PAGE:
California Gulls were heading south with estimates of 300-3,000+ during five 11/7-18 Boiler Bay seawatches (PP; WH). The 11/7 seawatch was the peak day for southerly migrating BONAPARTE'S GULLS (1,600+) and HEERMANN'S GULLS (1,400+) (PP & WH). PP had our latest Heermann's with 40 during a Boiler Bay seawatch on 11/18. At Boiler Bay, PP discovered an uncommon FRANKLIN'S GULL on 11/16, our only GLAUCOUS GULLS (an adult on 11/8 and a juvenile on 11/16), and 2-5 SABINE'S GULLS on 11/16 & 18.
Many alcids were found in October along 4.6 miles of beach north of Ona Beach (B&SLo, L&VO), with 14 adult and 10 juvenile COMMON MURRES, 6 adult and 8 juvenile RHINOCEROS AUKLETS, and 1 PIGEON GUILLEMOT. During PP's and/or WH's 10 seawatches during 11/3-28, the range in live alcid abundance and their frequency of occurrence (% of seawatches when present) were 1-3,000 murres (100%), 0-3 Pigeon Guillemots (30%), 0-9 MARBLED MURRELETS (60%), 0-266 ANCIENT MURRELETS (80%), 0-53 CASSIN'S AUKLETS (10%), and 0-604 Rhinoceros Auklets (90%). In Yaquina Bay, west of the bridge, there was an Ancient on 11/25 (JS, LJ, & TB) and a Marbled Murrelet on 11/27 (MaS & PB).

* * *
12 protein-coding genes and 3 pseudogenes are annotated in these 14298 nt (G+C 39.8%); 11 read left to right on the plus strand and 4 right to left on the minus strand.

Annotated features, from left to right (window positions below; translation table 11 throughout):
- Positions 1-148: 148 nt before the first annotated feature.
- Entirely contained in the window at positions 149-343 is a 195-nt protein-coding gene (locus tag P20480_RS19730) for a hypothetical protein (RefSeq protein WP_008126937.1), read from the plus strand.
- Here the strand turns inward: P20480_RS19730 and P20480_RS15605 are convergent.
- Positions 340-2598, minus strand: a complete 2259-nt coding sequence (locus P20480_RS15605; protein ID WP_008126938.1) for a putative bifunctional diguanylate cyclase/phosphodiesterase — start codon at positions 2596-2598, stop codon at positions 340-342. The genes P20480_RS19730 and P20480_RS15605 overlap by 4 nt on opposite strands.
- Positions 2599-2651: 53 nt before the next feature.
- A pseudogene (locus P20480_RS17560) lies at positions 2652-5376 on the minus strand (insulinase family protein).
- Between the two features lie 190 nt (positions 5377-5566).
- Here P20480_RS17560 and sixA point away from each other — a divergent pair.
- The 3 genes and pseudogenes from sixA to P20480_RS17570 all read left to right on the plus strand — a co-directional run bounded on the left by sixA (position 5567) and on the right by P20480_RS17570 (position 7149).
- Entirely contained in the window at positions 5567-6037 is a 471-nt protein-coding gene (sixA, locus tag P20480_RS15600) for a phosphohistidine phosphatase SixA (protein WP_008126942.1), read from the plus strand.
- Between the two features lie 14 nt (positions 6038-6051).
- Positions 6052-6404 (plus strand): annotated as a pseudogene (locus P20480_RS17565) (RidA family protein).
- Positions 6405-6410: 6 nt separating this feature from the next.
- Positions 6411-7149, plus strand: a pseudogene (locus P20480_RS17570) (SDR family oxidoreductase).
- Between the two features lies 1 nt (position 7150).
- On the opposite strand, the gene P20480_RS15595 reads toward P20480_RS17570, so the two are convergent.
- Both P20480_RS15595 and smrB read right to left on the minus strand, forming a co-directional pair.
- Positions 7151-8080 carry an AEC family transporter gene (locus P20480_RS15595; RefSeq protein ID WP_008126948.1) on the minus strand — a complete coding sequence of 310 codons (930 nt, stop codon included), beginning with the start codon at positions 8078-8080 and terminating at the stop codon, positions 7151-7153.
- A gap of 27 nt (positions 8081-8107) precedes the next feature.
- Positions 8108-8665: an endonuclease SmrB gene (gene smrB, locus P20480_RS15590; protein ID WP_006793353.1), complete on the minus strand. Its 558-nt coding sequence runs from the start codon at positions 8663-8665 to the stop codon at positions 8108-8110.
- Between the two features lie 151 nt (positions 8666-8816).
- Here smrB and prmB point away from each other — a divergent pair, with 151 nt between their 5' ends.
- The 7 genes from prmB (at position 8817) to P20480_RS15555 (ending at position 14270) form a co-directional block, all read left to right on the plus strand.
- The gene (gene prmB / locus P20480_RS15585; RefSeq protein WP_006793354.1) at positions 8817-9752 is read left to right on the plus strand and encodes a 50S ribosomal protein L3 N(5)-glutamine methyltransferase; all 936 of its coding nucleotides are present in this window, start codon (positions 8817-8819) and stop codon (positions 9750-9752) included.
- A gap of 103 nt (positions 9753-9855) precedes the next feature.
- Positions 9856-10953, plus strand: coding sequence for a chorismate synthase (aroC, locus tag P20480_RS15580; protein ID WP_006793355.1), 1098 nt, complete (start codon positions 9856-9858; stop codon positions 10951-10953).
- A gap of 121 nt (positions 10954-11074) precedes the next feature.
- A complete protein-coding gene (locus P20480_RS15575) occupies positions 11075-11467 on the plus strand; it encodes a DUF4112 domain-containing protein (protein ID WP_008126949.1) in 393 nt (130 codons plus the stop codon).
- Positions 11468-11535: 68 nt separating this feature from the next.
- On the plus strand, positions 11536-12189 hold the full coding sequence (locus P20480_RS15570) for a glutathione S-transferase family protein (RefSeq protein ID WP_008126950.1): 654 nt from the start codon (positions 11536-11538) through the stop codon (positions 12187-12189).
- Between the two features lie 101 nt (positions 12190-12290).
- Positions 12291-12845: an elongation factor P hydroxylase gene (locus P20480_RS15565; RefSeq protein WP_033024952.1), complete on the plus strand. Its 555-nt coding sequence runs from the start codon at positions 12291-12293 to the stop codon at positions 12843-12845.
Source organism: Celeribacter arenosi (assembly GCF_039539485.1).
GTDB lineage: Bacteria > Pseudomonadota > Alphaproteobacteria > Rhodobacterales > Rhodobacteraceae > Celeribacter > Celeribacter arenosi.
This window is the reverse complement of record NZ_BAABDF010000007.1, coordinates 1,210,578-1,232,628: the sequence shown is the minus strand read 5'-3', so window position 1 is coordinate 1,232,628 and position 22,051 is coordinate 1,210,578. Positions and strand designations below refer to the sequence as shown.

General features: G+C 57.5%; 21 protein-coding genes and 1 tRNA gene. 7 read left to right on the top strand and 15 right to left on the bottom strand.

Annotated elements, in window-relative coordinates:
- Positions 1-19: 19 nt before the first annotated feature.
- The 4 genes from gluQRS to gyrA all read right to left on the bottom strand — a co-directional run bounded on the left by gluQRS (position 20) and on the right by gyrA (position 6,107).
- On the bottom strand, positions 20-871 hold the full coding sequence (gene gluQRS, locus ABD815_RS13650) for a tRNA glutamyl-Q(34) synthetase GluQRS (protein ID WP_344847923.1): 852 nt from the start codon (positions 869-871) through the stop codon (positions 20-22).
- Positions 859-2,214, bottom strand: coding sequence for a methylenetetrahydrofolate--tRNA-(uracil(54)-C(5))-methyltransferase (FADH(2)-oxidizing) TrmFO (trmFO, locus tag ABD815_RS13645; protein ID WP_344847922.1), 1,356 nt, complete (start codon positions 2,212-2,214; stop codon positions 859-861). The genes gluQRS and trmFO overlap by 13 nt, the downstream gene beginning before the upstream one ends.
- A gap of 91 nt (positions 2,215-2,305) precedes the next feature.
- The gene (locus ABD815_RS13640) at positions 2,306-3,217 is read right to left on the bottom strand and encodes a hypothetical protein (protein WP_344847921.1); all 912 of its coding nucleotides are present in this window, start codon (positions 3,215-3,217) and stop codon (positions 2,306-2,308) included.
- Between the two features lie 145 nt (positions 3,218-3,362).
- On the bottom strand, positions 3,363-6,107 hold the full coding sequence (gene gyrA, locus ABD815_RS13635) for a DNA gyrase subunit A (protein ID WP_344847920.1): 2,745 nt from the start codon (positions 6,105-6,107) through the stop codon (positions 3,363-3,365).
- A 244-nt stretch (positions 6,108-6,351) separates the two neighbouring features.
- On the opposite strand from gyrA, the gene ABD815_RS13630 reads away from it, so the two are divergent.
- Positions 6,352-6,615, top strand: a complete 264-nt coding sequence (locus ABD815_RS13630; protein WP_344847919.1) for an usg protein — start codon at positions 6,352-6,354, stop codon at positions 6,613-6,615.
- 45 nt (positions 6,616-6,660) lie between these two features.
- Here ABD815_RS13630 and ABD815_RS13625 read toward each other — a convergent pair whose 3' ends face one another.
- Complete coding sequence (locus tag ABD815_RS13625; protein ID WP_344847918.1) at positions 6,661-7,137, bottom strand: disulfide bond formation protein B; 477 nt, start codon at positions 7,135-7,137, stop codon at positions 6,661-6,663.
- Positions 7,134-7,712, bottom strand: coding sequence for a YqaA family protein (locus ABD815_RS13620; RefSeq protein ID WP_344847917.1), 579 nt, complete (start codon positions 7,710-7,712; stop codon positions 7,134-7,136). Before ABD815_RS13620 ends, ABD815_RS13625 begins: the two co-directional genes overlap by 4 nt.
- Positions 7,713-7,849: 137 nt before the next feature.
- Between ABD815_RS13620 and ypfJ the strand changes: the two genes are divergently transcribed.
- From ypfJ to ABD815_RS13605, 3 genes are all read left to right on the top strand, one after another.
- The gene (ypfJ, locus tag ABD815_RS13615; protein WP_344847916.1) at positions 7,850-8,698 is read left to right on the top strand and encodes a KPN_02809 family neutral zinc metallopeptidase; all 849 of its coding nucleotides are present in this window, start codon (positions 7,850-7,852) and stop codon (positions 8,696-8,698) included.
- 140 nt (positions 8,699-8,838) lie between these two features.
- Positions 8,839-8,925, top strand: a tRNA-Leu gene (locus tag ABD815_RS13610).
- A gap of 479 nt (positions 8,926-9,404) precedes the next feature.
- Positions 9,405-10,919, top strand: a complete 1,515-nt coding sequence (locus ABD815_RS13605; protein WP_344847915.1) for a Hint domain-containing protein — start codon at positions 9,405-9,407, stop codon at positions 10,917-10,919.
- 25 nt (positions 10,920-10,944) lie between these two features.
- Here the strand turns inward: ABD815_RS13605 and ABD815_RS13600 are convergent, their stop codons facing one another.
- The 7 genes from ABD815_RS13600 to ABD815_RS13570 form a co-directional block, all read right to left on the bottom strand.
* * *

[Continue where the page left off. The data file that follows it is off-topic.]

J&LM reported a EURASIAN COLLARED-DOVE on 11/16 at their home east of Sally's Bend; they are common in north Newport. 4-6 MOURNING DOVES were also coming daily to their home in mid-Nov.
A RED-BREASTED SAPSUCKER arrived at B&Slo's Thiel Creek home in mid-Nov., and a yellow-shafted NORTHERN FLICKER visited Nelscott in Lincoln City on 11/18 (DV).
JL & CP detected a NORTHERN SHRIKE near the electric substation along the east side of Olalla Slough in Toledo during the 11/20 Inland Raptor Route, and CP re-sighted it in the same area on 11/27.
GRAY JAYS continued as regular visitors to RL's home near Waldport in late Nov., and flocks of up to 10 were reported at north Beaver Creek in early Nov. (fide LO) and at Makai near Ona Beach on 11/29 (fide PPa).
The month's only WESTERN SCRUB-JAY lingered near the USFWS building at the HMSC on 11/18 (DG).
BLl appreciated 2 AMERICAN DIPPERS at Siletz River near Logsden in early Nov.
Winter VARIED THRUSHES first started appearing in mid-November (KS; BB; B& SLo; PL).
On 11/29-30, a TOWNSEND'S SOLITAIRE graced PL's Newport yard. They are uncommonly recorded, especially for more than one day. This is only our 6th since 2000 (FN). In 2001, DF had one ongoing report of a singleton near Thornton Creek during Feb. 18-March 23, and the other reports were of lone birds on single days (FN).